The first coming of the Holy Spirit in power was to a prepared people. For the Church in our day to receive the Spirit in pentecostal power there is a need of the same preparation,—a giving up and forsaking of all that hinders, an emptying and a cleansing, a thirsting and waiting and entire surrender, to which the blessing of the Spirit’s power surely comes.
Let us consider what were the chief elements of that training.
There was, first of all, a calling out and separation from the ordinary interests and claims of daily life. The principle that underlies the life of all God’s great servants in the previous ages—Abraham and Joseph, Moses and Joshua, David and Elijah—is a taking out of and setting apart of them from their ordinary environment, often by persecution and suffering, that they might be brought into solitude with God alone, and be free and disengaged, from what is otherwise innocent or lawful on earth, to listen to the Divine voice, to receive the Divine revelation, to be changed and fitted by the Divine power for the work they had to do.
Even so Christ called His disciples to forsake all, to deny themselves what to others might be perfectly legitimate, and to share with Him His cross and all it would entail. For three years He had them in His training—by His intercourse, by the sight of what He did, by His reproofs and instructions, preparing them to be the recipients and the channels of that Holy Spirit from heaven, who should come to take the place of His earthly presence, and open within them His abiding indwelling. In a sinful world sacrifice is the law of life and of love.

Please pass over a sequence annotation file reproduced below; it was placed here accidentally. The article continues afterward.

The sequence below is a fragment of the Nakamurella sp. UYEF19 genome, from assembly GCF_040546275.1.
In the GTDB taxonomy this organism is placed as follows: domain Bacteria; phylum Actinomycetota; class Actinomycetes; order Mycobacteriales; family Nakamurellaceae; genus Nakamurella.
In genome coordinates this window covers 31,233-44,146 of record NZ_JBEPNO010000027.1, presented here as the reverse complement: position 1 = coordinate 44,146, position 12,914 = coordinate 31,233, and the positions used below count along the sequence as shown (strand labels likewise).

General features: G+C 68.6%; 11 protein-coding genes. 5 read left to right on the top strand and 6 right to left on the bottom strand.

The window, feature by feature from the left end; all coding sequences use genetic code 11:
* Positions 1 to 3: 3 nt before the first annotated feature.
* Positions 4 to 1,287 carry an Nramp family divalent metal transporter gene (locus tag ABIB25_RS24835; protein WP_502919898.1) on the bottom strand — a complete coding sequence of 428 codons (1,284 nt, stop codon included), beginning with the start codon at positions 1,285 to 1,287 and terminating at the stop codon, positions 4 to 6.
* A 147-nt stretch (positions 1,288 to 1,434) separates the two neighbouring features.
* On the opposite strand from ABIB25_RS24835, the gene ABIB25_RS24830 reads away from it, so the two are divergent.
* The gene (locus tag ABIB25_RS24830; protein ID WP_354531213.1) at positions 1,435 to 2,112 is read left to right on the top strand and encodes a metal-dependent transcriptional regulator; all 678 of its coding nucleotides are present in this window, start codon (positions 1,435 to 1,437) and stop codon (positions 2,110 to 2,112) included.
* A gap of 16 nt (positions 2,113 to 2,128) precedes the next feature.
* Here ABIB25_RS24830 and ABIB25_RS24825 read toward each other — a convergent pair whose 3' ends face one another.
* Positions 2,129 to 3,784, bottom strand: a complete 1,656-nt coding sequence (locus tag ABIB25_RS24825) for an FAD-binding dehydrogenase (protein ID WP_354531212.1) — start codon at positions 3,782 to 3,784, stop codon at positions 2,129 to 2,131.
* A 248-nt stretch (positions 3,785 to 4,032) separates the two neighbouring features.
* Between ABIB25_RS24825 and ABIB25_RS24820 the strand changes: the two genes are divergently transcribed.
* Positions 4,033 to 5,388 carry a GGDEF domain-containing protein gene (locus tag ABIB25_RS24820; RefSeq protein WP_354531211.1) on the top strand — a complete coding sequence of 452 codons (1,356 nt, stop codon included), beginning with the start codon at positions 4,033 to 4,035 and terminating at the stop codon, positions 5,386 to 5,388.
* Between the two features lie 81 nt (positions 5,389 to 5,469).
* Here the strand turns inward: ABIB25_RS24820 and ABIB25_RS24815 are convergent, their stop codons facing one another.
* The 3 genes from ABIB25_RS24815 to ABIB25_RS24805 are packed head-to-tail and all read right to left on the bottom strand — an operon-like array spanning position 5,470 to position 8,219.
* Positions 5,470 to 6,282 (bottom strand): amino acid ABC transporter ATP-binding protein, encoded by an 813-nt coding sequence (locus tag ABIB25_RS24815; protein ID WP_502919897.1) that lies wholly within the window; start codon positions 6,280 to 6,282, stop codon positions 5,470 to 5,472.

The men whom Christ had fitted to become the leaders of the pentecostal Church (referring to the church on the day of Pentecost), and to embody in their lives His own, with the mind and the life of the Spirit, had learnt to give up everything for Christ. As their Lord could not give Himself for us without sacrificing all, they too had learnt, in giving themselves, to part with all for the sake of His service and kingdom. In that entire self-abandonment of their Lord to one purpose the pentecostal Church had struck its roots deep.
In a time when there is no persecution, when money and comfort and Christian civilisation surround us on every side, when it appears to cost little to be a Christian, many find it difficult to know where the forsaking all to become a disciple comes in, or what shape it will assume. We shall find the answer if we think of the second great element in Christ’s training of His disciples.
Andrew Murray, The Key to the Missionary Problem (London: J. Nisbet & Co., 1902), 120–122.